Jack Reacher has no place to go, and all the time in the world to get there, so a remote railroad stop on the prairie with the curious name of Mother's Rest seems perfect for an aimless one-day stopover. He expects to find a lonely pioneer tombstone in a sea of nearly-ripe wheat, but instead there is a woman waiting for a missing colleague, a cryptic note about two hundred deaths, and a small town full of silent, watchful people.
Reviewed on 28th September 2015
The twentieth novel in the Jack Reacher series sees the title character - a former military police officer - arrive in a small violists with an unusual name, which nobody will explain to him.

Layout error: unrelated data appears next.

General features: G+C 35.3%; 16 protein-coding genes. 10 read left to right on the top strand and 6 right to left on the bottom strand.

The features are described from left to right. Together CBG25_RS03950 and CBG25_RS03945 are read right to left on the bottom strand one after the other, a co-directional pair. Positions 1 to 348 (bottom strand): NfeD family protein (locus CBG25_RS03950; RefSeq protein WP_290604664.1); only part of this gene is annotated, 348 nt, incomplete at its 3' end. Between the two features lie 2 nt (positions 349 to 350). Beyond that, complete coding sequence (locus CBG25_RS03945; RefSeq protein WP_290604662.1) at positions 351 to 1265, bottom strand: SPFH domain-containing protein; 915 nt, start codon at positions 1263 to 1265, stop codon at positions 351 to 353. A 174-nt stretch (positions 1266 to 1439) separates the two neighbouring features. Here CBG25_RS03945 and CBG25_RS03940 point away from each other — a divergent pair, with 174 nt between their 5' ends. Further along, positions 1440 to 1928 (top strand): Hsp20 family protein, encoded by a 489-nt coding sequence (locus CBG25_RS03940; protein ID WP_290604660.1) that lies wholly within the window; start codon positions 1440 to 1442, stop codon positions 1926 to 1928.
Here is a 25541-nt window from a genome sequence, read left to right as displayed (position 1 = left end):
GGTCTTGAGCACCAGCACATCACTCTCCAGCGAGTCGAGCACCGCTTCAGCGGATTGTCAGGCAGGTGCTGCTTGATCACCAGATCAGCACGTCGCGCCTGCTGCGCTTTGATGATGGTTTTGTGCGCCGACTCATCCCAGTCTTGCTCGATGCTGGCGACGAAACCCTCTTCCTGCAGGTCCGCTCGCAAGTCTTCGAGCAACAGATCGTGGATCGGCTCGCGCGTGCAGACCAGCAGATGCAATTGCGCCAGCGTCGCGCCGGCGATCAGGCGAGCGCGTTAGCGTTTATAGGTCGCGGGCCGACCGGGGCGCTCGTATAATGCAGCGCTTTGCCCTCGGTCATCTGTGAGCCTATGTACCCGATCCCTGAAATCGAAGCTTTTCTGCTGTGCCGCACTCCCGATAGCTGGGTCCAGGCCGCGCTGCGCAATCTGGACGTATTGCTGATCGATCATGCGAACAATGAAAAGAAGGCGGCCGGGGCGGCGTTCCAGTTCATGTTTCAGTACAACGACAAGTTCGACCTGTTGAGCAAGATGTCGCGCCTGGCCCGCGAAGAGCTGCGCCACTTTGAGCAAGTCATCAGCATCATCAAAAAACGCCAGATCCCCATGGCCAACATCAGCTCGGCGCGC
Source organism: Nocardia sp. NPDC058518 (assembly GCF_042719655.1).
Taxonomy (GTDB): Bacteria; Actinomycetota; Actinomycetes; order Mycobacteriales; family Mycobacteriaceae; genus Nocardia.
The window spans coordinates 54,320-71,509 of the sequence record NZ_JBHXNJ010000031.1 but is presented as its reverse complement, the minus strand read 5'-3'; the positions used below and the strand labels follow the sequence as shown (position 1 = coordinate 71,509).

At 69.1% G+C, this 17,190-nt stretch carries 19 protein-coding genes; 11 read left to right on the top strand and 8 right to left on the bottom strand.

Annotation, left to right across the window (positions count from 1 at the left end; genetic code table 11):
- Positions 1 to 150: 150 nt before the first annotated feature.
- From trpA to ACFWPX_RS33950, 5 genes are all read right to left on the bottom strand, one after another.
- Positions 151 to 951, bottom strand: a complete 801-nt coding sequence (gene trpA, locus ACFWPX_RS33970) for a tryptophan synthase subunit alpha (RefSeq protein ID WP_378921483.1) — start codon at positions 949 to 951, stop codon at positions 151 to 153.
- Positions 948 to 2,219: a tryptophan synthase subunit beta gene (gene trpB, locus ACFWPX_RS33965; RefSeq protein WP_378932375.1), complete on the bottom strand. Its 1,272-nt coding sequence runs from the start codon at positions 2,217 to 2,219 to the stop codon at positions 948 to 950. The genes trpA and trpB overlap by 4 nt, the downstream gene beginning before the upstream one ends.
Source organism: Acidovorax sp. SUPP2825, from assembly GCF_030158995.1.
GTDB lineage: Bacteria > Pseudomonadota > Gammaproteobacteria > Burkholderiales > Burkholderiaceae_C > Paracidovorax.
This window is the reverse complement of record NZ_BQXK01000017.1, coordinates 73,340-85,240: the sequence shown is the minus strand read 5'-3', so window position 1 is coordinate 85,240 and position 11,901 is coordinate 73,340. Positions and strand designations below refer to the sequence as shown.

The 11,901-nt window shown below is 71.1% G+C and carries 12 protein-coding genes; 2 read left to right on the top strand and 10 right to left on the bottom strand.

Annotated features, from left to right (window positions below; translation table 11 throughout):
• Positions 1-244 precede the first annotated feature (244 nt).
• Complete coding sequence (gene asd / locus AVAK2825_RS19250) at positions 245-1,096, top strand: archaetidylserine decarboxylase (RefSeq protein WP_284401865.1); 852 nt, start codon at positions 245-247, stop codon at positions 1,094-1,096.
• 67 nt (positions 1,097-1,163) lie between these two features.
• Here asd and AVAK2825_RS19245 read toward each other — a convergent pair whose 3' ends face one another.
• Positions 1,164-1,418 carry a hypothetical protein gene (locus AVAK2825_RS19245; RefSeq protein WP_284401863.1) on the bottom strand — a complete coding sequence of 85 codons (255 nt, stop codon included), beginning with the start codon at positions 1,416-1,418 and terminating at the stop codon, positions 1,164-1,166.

As always, it's an interesting plot that keeps getting deeper with every twist. However it's much slower than usual to find out what is going on, and unlike some of the earlier books it feels like some of the motivation is a little forced to keep the story moving rather than being organic.
I'm not sure whether it's just me, but I felt there has been a shift in the narrative, with action scenes seeming to switch into an incredibly detailed slow motion description, rather than being quick and blunt. I'm not entirely sure how I feel about that - in places it meant I had to pause and step back to really take something in.
That said, Lee Child introduces some interesting new elements of the plot which may indicate an interesting new direction for the series, and may flow through into subsequent novels, which will certainly be interesting to see.
Another excellent thriller from a real master of the genre. A good balance of character, mystery and action.